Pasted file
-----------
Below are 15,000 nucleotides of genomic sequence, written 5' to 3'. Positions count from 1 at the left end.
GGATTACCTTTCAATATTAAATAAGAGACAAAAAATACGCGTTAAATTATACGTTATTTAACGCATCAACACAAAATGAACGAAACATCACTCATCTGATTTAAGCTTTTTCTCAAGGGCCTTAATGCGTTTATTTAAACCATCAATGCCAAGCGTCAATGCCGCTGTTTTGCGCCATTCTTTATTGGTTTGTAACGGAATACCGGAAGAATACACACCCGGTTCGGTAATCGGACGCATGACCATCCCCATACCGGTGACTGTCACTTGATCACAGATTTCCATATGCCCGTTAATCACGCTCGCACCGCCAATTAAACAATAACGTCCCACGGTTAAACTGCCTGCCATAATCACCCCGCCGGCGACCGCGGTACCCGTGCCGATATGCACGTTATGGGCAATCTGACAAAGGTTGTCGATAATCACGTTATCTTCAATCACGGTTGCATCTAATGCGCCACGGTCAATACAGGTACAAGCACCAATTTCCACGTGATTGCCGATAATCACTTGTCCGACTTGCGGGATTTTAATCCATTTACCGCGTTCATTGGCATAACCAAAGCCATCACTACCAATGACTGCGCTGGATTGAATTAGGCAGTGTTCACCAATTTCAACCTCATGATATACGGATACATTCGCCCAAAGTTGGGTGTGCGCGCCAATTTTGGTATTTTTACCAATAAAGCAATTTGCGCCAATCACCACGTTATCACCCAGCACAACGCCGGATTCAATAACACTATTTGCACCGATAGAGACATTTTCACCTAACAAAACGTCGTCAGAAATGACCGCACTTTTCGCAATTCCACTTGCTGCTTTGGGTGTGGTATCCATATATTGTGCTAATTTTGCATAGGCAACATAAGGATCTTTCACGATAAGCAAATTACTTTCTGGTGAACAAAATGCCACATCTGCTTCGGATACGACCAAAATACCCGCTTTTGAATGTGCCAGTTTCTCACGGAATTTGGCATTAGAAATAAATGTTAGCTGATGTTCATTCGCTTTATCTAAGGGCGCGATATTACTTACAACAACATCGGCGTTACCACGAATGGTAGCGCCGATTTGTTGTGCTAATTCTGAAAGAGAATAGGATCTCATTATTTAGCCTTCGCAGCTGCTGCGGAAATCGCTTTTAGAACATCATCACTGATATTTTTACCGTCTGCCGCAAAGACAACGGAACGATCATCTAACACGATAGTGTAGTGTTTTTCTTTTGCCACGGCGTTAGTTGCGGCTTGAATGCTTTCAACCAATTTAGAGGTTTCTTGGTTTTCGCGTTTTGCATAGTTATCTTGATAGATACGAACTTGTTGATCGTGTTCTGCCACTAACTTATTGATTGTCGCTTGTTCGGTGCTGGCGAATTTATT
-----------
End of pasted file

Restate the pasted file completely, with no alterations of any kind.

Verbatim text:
Below are 15,000 nucleotides of genomic sequence, written 5' to 3'. Positions count from 1 at the left end.
GGATTACCTTTCAATATTAAATAAGAGACAAAAAATACGCGTTAAATTATACGTTATTTAACGCATCAACACAAAATGAACGAAACATCACTCATCTGATTTAAGCTTTTTCTCAAGGGCCTTAATGCGTTTATTTAAACCATCAATGCCAAGCGTCAATGCCGCTGTTTTGCGCCATTCTTTATTGGTTTGTAACGGAATACCGGAAGAATACACACCCGGTTCGGTAATCGGACGCATGACCATCCCCATACCGGTGACTGTCACTTGATCACAGATTTCCATATGCCCGTTAATCACGCTCGCACCGCCAATTAAACAATAACGTCCCACGGTTAAACTGCCTGCCATAATCACCCCGCCGGCGACCGCGGTACCCGTGCCGATATGCACGTTATGGGCAATCTGACAAAGGTTGTCGATAATCACGTTATCTTCAATCACGGTTGCATCTAATGCGCCACGGTCAATACAGGTACAAGCACCAATTTCCACGTGATTGCCGATAATCACTTGTCCGACTTGCGGGATTTTAATCCATTTACCGCGTTCATTGGCATAACCAAAGCCATCACTACCAATGACTGCGCTGGATTGAATTAGGCAGTGTTCACCAATTTCAACCTCATGATATACGGATACATTCGCCCAAAGTTGGGTGTGCGCGCCAATTTTGGTATTTTTACCAATAAAGCAATTTGCGCCAATCACCACGTTATCACCCAGCACAACGCCGGATTCAATAACACTATTTGCACCGATAGAGACATTTTCACCTAACAAAACGTCGTCAGAAATGACCGCACTTTTCGCAATTCCACTTGCTGCTTTGGGTGTGGTATCCATATATTGTGCTAATTTTGCATAGGCAACATAAGGATCTTTCACGATAAGCAAATTACTTTCTGGTGAACAAAATGCCACATCTGCTTCGGATACGACCAAAATACCCGCTTTTGAATGTGCCAGTTTCTCACGGAATTTGGCATTAGAAATAAATGTTAGCTGATGTTCATTCGCTTTATCTAAGGGCGCGATATTACTTACAACAACATCGGCGTTACCACGAATGGTAGCGCCGATTTGTTGTGCTAATTCTGAAAGAGAATAGGATCTCATTATTTAGCCTTCGCAGCTGCTGCGGAAATCGCTTTTAGAACATCATCACTGATATTTTTACCGTCTGCCGCAAAGACAACGGAACGATCATCTAACACGATAGTGTAGTGTTTTTCTTTTGCCACGGCGTTAGTTGCGGCTTGAATGCTTTCAACCAATTTAGAGGTTTCTTGGTTTTCGCGTTTTGCATAGTTATCTTGATAGATACGAACTTGTTGATCGTGTTCTGCCACTAACTTATTGATTGTCGCTTGTTCGGTGCTGGCGAATTTATT